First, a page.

Even scaled-back California bullet train could fall $1B-$3B short
- Even the scaled-down version of the bullet train that California Gov. Gavin Newsom recently proposed could come up $1 billion to $3 billion short, a Los Angeles Times analysis suggests. California High-Speed Rail Authority (CHSRA) will reportedly have to try to tap into additional sources of revenue.
- Original plans for a Los Angeles-to-San Francisco line were estimated to cost as much as $77 billion. The rail authority expects the revised Central Valley Bakersfield-to-Merced route, where $10.7 billion of work is already underway, to cost about $16 billion to $18 billion, the Times reported, but only $15 billion is currently available through 2023.
- The authority has potentially underestimated the cost to electrify tracks, with an estimate that is reportedly six times less than that of a similar project. Additional red flags, according to the Times, include an aggressive spending schedule despite uncertain revenue; potential legislative holdups in trying to borrow against future cap-and-trade income; and potential land acquisition delays, given the roughly 200 eminent domain actions that are still outstanding.
A spokesman for the authority told the Times that the agency believes it has enough money to complete the Bakersfield-to-Merced line and will release more details in May.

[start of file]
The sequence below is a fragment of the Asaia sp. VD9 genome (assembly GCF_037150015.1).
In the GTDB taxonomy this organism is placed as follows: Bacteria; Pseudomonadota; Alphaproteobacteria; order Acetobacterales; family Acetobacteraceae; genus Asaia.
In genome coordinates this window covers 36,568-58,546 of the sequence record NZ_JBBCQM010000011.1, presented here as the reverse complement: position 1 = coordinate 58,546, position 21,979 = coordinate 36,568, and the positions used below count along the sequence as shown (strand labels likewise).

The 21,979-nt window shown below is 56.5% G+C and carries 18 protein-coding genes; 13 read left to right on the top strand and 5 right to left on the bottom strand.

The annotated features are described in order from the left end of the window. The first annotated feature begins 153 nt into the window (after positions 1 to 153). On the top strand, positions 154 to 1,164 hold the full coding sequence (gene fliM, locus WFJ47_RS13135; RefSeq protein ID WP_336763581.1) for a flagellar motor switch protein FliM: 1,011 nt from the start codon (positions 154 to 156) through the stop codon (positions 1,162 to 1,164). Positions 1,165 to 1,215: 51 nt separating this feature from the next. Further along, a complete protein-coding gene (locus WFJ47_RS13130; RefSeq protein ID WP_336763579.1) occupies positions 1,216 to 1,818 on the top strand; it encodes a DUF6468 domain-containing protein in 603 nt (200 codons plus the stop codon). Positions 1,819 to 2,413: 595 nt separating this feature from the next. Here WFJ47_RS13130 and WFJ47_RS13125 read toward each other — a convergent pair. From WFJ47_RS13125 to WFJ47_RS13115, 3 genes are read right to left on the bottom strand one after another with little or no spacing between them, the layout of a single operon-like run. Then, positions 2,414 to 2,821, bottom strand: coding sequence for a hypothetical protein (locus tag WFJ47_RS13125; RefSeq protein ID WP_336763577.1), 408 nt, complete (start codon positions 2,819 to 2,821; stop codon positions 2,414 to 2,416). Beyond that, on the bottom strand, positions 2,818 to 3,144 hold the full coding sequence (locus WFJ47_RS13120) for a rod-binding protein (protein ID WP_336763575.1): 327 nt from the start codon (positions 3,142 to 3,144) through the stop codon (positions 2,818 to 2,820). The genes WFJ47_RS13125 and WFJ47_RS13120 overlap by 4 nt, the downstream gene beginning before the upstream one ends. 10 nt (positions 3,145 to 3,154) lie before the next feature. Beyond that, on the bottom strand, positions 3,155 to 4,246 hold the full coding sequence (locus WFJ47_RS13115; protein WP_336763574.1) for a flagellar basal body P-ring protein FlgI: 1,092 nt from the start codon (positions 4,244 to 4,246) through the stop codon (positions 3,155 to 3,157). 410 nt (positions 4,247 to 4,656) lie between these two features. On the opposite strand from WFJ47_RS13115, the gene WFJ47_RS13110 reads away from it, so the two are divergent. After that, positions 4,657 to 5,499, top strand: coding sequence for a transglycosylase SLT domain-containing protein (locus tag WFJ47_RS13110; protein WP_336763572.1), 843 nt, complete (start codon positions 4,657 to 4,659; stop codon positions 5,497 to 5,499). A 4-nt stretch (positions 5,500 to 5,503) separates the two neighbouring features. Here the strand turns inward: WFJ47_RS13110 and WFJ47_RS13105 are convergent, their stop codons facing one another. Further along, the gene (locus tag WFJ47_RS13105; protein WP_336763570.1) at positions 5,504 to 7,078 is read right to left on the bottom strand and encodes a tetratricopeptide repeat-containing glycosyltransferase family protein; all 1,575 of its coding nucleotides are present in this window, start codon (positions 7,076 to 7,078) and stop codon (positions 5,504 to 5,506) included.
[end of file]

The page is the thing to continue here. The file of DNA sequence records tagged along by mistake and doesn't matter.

But soon after California Gov. Gavin Newsom announced last month that the $77 billion plan, which almost doubled from its original budget, would be reduced to the single Central Valley line, the project was dealt a big blow from the federal government. The Federal Rail Administration notified the CHSRA that it intends to cancel a $929 million funding agreement ( known as the FY10 Agreement) for construction. The FRA said it does not believe the authority is in a position to meet its deadlines, a predicament also echoed in the Times report.
In addition, President Donald Trump’s administration has also threatened to claw back $2.5 billion in bullet train grants that the authority has already spent.
The CHSRA on March 4 responded via two letters, one to FRA Administrator Ronald Batory, and the other to Jamie Rennart, the FRA's director of the office of program delivery. In both missives, the authority refutes the FRA’s allegations that the project has not complied with the terms of federal funding agreements. In the letter to Batory, authority CEO Brian Kelly said that “termination of the FY10 Agreement would be unwarranted, unprecedented and harmful to the project and to the people of the Central Valley, the state of California and the nation.”
To pull back the more than 2,600 craft workers constructing the 119-mile segment in what is considered an economically distressed region would be "disastrous policy," he said.
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